After Rookies, David was sent to Ballarat (July 1960) to join 23 RadMechs course and left there in Jan 1961 to go to 77 Sqn in Butterworth. From there he was posted to 79 Sqn in Ubon, then early in 1962 it was back to 77 Sqn at Butterworth. In October 1962 they remembered him and sent him back to Laverton for his Tech conversion and after Laverton he was posted to Richmond to work on the old Neppies at 11 Sqn. Then in 1966, he got the big posting from 11 Sqn down the tarmac to 36 Sqn to work on the old A model Hercs where he stayed until he was given his final clearances sheet and took the walk to see Madam WRAAF. He says he took his D from Richmond after 6 years (loved the work and camaraderie, but hated the system) and went to work for IBM, with a 100% pay increase, which was also a significant factor
David reckons whenever he thinks of those days “Eddy McEvoy” always springs to mind – he reckons Ted was one of 36 Sqn’s characters. (G’day Macca, sounds like you are well and still firing on all four).
While based at Richmond, David, and his wife Sabina (Bina) lived in Penrith, and occasionally had the odd party or three where everyone had to toss in 2 bob so that Bina could buy enough mince and cabbage to knock-up a big pot of “chow mien” which was used to dilute the very rough red bought from the Toongabbie winery.
He spent 5 years with IBM which he says was more than enough for a country boy, so they moved to Glen Innes, to work in the family business of building, construction, ready mix concrete, stone crushing etc. Their two lovely daughters were born in Glen Innes (he says it must have been the water or cold climate or something) and there they were able to purchase their first home with the help of a “war service loan”. David says the war service loan was a wonderful lurk, 3.25% interest and $30 a month repayments (the war service loan is still going, though these days it's called the Defence Service Home Loan - and it's quite a bit different to what it used to be - the max amount you can borrow might just pay your deposit - see HERE - tb)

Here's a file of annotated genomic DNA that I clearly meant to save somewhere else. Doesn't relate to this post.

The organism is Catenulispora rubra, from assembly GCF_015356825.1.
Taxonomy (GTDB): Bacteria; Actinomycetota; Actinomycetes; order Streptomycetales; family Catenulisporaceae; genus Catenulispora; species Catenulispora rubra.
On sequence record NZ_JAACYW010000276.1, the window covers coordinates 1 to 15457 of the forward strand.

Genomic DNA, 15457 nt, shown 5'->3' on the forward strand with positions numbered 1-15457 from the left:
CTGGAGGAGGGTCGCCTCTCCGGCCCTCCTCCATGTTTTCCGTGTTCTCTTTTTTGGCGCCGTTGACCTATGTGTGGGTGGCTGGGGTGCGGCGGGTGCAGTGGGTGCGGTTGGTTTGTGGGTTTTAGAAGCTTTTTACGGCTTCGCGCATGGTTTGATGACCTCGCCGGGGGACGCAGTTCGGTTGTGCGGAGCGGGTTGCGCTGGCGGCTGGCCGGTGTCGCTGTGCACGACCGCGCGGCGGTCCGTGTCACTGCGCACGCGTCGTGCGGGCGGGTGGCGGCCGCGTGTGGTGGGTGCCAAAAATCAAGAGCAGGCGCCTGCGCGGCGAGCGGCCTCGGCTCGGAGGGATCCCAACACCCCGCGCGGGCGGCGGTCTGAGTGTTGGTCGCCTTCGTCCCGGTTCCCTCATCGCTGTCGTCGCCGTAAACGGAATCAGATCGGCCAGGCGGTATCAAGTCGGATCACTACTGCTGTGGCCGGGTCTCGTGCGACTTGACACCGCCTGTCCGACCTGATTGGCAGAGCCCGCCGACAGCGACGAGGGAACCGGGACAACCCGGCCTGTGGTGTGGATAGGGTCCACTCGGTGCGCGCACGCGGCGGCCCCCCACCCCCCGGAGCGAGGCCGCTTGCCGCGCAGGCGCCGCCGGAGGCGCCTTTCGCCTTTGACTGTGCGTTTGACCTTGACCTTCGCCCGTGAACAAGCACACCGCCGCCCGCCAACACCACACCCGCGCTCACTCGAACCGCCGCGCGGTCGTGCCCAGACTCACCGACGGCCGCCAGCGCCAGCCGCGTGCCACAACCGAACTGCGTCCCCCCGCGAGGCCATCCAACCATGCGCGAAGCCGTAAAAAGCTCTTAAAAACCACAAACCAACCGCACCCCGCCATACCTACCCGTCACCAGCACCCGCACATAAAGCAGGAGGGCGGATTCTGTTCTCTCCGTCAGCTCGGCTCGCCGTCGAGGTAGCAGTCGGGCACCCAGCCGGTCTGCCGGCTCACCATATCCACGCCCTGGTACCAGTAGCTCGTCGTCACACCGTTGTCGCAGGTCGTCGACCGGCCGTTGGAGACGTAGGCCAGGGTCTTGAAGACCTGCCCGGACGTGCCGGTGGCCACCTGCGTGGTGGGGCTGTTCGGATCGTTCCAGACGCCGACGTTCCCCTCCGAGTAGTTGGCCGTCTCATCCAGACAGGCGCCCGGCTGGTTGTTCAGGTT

After seven years of cold weather in Glen Innes, they finally developed enough sense and money, to move to Beautiful, Warm, Sunny, Queensland. They bought a business (in partnership with a great mate), in Tewantin, near Noosa on the Sunshine Coast. They had the business for 27 years, and it was good enough to provide them with a great lifestyle, though not a rich one. After selling, they and their partner are still great mates, so, as David says, “ I guess you could call that a great success all round.”
David and wife Bina on their might Hog - the Ultra Classic
Since retiring three years ago, they have been on the road a lot, looking at this great country of ours. Last year they did the “long trek” all the way round, and as David says, “What a great pity that I hadn’t got onto the Radschool Association before the trip. I would have loved to look up Macca and many other blokes that I knew all those years ago. In a year or two, we may do the trip in reverse and be able to meet then.” (You’ve been warned Ted – tb)
David went to a “back to Ballarat” Radschool reunion some years ago and he says “had a great time, meeting some old acquaintances, gargling the odd amber ale and telling a few lies. He says it’s too late to attend the reunion this year, but he looks forward to others in the future.”
A friend said.."When I was born, God gave me two choices: (1) I could either have a good memory OR
(2) I could be great in bed !!!
If a man is standing in the middle of the bush, speaking, and there is no woman around
to hear him...
is he still wrong??